Caitie Bailard wanted to better understand what impact using the Internet more might have on citizens of developing country like Tanzania that has a mixed record on freedom of the press, so she did this experiment:
To conduct the experiment, my research assistant and I recruited subjects at several congregation points throughout the community of Morogoro, including professional and trade schools, secondary schools, the main bus station, hair salons, and markets. We then randomly assigned individuals to either the experimental group (i.e. Internet group) or control group. The Internet group was then given 75 hours of Internet time at a local cafe (pictured above). By employing random assignment, this experiment can ascertain the causal influence of Internet use on political evaluations. By conducting this experiment in the field in a developing democracy in the months leading up to an actual election, this approach makes the experiment’s setting more realistic.
The results are a bit funny. The Internet group seems better-informed and less under the thumb of the quasi-free established press: “Members of the Internet group were 15 percentage points less likely to believe that the election was conducted fairly and impartially. They were also 12 points more likely to believe that the recount was conducted unfairly when compared to the control group.” On the other hand, the upshot of this isn’t that they turned into committed reformers. Instead they were 11 percentage points less likely to vote.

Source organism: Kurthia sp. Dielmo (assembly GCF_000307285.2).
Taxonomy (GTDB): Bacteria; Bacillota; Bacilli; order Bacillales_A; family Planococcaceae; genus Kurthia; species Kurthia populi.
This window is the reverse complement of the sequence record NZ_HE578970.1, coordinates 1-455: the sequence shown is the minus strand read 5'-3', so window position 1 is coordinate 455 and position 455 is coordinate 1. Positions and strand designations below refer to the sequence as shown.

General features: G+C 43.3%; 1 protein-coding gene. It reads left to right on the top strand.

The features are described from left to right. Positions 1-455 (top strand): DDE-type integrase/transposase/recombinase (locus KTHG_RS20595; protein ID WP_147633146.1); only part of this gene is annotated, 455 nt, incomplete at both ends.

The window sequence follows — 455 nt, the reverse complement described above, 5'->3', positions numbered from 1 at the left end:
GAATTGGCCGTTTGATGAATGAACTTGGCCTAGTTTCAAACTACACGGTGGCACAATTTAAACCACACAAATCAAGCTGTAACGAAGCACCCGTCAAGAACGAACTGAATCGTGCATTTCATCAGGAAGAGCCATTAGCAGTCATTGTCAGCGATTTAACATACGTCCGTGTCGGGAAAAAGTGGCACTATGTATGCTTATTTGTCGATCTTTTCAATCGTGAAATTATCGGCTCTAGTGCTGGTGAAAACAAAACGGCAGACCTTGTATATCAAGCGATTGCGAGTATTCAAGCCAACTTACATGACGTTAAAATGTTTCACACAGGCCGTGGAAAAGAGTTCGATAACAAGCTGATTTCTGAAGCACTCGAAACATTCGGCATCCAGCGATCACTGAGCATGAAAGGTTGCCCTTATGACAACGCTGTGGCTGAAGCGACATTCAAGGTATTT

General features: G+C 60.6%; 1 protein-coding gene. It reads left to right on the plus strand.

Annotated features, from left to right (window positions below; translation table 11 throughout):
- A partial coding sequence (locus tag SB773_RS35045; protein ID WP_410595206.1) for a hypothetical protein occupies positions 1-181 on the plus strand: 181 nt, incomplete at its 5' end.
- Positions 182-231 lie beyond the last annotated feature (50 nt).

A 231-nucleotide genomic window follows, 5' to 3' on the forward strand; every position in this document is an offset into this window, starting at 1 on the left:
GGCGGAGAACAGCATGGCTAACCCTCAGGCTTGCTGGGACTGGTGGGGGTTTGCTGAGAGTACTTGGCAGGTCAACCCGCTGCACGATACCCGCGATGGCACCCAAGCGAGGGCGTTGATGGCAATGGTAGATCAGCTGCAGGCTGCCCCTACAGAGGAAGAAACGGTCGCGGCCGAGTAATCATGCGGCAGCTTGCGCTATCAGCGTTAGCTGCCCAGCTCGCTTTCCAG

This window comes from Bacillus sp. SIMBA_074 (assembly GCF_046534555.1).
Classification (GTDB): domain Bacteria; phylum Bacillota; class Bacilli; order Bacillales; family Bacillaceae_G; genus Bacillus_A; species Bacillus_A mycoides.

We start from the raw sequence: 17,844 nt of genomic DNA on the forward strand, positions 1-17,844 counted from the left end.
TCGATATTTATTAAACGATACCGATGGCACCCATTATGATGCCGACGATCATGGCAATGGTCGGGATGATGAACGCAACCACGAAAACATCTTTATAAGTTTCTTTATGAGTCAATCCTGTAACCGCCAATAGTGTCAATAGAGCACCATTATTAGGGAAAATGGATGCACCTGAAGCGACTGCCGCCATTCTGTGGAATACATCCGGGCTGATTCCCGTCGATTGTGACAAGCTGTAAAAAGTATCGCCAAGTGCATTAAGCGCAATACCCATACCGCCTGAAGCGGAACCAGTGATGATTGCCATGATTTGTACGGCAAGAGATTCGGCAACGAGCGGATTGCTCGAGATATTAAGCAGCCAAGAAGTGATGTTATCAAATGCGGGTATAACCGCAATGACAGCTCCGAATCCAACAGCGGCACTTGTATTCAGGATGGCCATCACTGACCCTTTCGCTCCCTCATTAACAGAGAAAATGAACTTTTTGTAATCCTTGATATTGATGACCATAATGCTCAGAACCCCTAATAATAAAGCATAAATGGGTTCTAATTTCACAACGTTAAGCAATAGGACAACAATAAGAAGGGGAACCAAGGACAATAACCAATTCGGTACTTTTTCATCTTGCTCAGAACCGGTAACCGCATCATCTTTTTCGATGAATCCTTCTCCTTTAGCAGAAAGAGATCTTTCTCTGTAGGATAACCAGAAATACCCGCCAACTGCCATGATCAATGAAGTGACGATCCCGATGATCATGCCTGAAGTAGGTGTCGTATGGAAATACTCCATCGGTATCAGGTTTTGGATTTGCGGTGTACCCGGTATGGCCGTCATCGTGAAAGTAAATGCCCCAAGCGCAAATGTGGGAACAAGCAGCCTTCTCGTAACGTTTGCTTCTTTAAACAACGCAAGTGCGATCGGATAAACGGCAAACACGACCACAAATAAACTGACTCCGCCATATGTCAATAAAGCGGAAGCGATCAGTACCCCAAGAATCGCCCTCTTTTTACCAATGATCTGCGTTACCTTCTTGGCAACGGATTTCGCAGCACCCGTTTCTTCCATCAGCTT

Of course when you think about the United States, lots of people vote here. And whyever it is that we do it, it’s not because we’re responding to accurate information in a narrowly instrumental way. If you want people to vote you have to make them feel good about participating in the process, not increase their cynicism.